FRANCE – santé publique france has unveiled concerning details about the surge in Campylobacter infections during 2022, shedding light on 60 outbreaks that have gripped the nation.

Drawing from epidemiological surveillance and data from the National Reference Center (CNR) for Campylobacter and Helicobacter, the findings reveal a complex landscape of infections, seasonal patterns, and antibiotic resistance.

The CNR’s analysis identified 9,160 Campylobacter strains, with Campylobacter jejuni taking the lead at nearly 85%, trailed by Campylobacter coli and Campylobacter fetus.

Most isolations originated from stools, providing a crucial insight into the prevalence of the bacterial infection in the population.

A disconcerting pattern emerged as the data showcased a seasonal surge in isolations during the summer months, reaching its zenith in August—a trend echoed in previous years. This seasonality poses challenges for public health officials as they grapple with heightened infection rates during specific periods.

Age proved to be no barrier to Campylobacter, affecting individuals from a few months old to a centenarian at 102 years.

The median age of infection stood at 27 years, with the under-1 to 9-year age group experiencing the highest incidence. Notably, men exhibited a higher infection rate across all age groups, except for the 20 to 29-year demographic.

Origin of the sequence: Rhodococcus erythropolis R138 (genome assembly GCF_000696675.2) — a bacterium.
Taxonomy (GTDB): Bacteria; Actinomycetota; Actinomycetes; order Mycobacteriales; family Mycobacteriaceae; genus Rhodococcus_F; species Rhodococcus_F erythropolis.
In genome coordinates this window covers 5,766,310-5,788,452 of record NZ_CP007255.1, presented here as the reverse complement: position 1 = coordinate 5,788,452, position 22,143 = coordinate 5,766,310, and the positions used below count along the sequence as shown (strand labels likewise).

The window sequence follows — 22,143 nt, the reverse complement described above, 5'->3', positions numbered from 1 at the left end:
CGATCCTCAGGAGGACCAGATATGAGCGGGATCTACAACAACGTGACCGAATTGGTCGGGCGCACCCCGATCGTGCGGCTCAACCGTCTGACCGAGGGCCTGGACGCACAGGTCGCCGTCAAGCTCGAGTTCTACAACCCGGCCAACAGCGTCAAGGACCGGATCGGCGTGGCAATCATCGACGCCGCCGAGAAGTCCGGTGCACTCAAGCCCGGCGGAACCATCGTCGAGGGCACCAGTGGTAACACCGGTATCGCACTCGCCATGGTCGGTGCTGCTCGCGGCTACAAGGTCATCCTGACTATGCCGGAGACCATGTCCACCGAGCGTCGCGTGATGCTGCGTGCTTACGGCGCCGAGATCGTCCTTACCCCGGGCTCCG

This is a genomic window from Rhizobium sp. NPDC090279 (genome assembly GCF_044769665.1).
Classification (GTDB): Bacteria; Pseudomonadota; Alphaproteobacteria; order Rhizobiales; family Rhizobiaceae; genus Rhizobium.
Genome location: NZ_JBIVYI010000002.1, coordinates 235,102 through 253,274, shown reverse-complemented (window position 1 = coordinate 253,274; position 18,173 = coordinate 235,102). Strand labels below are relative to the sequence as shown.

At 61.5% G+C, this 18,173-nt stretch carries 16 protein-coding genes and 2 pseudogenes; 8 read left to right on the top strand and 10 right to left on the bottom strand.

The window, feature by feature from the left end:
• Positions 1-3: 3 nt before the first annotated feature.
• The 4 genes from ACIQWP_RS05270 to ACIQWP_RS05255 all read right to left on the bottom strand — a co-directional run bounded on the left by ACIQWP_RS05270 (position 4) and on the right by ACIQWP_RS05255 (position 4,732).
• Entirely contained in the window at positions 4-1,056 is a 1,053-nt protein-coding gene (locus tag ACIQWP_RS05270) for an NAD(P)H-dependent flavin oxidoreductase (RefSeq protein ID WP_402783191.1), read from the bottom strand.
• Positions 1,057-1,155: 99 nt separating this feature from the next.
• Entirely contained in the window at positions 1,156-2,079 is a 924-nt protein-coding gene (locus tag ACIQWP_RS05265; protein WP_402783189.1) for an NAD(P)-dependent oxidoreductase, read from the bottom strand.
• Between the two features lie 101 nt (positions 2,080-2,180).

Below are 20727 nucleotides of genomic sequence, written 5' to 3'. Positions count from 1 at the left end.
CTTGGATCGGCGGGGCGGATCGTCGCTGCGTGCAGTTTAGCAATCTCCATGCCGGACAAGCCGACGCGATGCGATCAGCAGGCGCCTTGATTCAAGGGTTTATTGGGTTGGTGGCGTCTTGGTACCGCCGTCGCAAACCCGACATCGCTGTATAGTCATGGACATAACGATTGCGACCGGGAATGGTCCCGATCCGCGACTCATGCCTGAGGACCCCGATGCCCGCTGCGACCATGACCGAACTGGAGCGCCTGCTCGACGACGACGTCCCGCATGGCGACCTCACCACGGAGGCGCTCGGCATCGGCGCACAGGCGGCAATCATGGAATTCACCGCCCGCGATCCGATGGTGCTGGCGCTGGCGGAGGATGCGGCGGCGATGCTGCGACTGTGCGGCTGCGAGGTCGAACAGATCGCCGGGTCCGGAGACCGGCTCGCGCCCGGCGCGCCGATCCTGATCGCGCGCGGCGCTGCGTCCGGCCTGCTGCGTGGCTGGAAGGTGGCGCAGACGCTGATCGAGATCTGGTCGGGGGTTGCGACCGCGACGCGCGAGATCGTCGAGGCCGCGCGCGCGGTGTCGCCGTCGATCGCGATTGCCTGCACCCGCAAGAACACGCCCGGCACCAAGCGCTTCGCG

Out of the 60 reported outbreaks involving 321 patients, poultry consumption emerged as a common denominator in 22 incidents. This worrisome trend continues from 2021, where over 50 outbreaks impacted 178 individuals.

Antibiotic resistance challenges

The battle against Campylobacter is compounded by antibiotic resistance, with ciprofloxacin resistance almost as high for Campylobacter jejuni as for Campylobacter coli.

While erythromycin resistance is relatively low for Campylobacter jejuni, it edges higher for Campylobacter coli. Tetracycline resistance, however, stands at an alarming high for Campylobacter coli.

Simultaneously, a separate study focused on Campylobacter fetus in eastern France, revealing its impact on adult inpatients in Nord Franche-Comté Hospital.

Among 991 patients with isolated Campylobacter strains, 39 exhibited culture-positive Campylobacter fetus infections.

Markedly, the study underscores that Campylobacter fetus bacteremia primarily afflicts elderly patients, those immunocompromised, or individuals with underlying health conditions.

The infections are associated with high mortality rates, particularly in the absence of dual antimicrobial therapy.

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